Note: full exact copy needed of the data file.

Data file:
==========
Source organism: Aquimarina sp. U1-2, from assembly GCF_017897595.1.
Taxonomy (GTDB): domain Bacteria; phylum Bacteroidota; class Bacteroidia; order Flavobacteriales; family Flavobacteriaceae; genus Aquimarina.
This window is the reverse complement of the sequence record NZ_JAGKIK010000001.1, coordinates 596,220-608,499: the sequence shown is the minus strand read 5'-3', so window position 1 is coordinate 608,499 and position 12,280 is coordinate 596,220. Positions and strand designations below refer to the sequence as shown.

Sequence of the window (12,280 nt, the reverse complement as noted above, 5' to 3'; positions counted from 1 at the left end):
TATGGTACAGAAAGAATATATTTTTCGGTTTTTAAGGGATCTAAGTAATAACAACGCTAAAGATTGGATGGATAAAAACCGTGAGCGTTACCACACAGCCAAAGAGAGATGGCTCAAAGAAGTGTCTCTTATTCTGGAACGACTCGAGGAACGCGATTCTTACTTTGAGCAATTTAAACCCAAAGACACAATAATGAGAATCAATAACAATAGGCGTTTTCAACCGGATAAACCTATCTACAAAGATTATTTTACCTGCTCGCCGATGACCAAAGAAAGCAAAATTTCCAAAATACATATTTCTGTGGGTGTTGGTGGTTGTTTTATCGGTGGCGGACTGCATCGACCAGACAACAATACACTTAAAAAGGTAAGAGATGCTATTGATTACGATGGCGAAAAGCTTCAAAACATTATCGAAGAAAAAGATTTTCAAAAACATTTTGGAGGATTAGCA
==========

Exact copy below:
Source organism: Aquimarina sp. U1-2, from assembly GCF_017897595.1.
Taxonomy (GTDB): domain Bacteria; phylum Bacteroidota; class Bacteroidia; order Flavobacteriales; family Flavobacteriaceae; genus Aquimarina.
This window is the reverse complement of the sequence record NZ_JAGKIK010000001.1, coordinates 596,220-608,499: the sequence shown is the minus strand read 5'-3', so window position 1 is coordinate 608,499 and position 12,280 is coordinate 596,220. Positions and strand designations below refer to the sequence as shown.

Sequence of the window (12,280 nt, the reverse complement as noted above, 5' to 3'; positions counted from 1 at the left end):
TATGGTACAGAAAGAATATATTTTTCGGTTTTTAAGGGATCTAAGTAATAACAACGCTAAAGATTGGATGGATAAAAACCGTGAGCGTTACCACACAGCCAAAGAGAGATGGCTCAAAGAAGTGTCTCTTATTCTGGAACGACTCGAGGAACGCGATTCTTACTTTGAGCAATTTAAACCCAAAGACACAATAATGAGAATCAATAACAATAGGCGTTTTCAACCGGATAAACCTATCTACAAAGATTATTTTACCTGCTCGCCGATGACCAAAGAAAGCAAAATTTCCAAAATACATATTTCTGTGGGTGTTGGTGGTTGTTTTATCGGTGGCGGACTGCATCGACCAGACAACAATACACTTAAAAAGGTAAGAGATGCTATTGATTACGATGGCGAAAAGCTTCAAAACATTATCGAAGAAAAAGATTTTCAAAAACATTTTGGAGGATTAGCA